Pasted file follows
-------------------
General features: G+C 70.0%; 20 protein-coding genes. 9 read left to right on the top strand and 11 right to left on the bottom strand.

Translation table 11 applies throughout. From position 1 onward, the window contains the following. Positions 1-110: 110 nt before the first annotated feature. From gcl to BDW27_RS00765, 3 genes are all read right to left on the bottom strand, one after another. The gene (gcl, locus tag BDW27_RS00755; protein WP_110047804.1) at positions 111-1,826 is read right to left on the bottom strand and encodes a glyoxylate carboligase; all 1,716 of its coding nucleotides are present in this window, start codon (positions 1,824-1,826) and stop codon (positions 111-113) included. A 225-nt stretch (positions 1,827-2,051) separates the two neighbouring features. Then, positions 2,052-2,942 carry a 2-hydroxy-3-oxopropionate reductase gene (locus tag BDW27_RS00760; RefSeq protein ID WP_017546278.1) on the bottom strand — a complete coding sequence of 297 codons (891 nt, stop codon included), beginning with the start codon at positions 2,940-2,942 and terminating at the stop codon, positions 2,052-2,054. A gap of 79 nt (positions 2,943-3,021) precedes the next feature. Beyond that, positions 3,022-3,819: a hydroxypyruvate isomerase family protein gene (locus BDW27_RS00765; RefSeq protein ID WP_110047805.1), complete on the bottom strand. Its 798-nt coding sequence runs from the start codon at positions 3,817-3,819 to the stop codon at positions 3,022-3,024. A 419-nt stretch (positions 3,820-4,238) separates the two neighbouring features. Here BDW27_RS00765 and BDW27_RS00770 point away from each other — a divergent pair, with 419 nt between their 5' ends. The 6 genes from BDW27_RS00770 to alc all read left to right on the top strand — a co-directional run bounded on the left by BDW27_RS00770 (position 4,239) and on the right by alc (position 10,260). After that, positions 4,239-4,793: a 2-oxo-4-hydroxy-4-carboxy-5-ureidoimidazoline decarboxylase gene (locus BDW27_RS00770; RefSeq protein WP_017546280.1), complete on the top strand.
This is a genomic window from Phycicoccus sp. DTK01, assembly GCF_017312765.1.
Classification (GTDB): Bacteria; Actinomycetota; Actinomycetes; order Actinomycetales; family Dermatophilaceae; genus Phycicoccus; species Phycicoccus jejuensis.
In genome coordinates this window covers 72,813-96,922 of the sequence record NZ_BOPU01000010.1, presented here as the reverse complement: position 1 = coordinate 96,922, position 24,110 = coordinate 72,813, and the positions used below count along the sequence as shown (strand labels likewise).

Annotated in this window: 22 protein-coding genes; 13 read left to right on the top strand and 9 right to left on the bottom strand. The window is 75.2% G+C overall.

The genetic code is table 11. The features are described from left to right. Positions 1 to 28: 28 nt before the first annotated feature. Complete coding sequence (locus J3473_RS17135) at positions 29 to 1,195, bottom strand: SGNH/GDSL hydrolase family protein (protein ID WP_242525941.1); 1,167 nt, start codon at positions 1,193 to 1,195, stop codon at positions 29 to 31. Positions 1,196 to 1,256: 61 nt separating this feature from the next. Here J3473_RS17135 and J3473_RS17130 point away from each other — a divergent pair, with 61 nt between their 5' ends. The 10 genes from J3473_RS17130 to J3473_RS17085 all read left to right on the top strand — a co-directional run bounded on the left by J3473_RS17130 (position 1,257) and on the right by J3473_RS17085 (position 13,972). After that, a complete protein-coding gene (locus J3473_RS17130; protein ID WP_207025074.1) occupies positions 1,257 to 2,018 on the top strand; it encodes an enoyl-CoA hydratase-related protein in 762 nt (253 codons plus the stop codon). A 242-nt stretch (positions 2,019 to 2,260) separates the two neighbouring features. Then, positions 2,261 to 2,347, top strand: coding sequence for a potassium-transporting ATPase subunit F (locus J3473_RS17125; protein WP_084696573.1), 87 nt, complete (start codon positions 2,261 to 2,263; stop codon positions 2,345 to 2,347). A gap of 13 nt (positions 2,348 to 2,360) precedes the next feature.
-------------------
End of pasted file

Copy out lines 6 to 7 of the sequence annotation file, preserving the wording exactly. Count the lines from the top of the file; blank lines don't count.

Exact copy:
Annotated in this window: 22 protein-coding genes; 13 read left to right on the top strand and 9 right to left on the bottom strand. The window is 75.2% G+C overall.

The genetic code is table 11. The features are described from left to right. Positions 1 to 28: 28 nt before the first annotated feature. Complete coding sequence (locus J3473_RS17135) at positions 29 to 1,195, bottom strand: SGNH/GDSL hydrolase family protein (protein ID WP_242525941.1); 1,167 nt, start codon at positions 1,193 to 1,195, stop codon at positions 29 to 31. Positions 1,196 to 1,256: 61 nt separating this feature from the next. Here J3473_RS17135 and J3473_RS17130 point away from each other — a divergent pair, with 61 nt between their 5' ends. The 10 genes from J3473_RS17130 to J3473_RS17085 all read left to right on the top strand — a co-directional run bounded on the left by J3473_RS17130 (position 1,257) and on the right by J3473_RS17085 (position 13,972). After that, a complete protein-coding gene (locus J3473_RS17130; protein ID WP_207025074.1) occupies positions 1,257 to 2,018 on the top strand; it encodes an enoyl-CoA hydratase-related protein in 762 nt (253 codons plus the stop codon). A 242-nt stretch (positions 2,019 to 2,260) separates the two neighbouring features. Then, positions 2,261 to 2,347, top strand: coding sequence for a potassium-transporting ATPase subunit F (locus J3473_RS17125; protein WP_084696573.1), 87 nt, complete (start codon positions 2,261 to 2,263; stop codon positions 2,345 to 2,347). A gap of 13 nt (positions 2,348 to 2,360) precedes the next feature.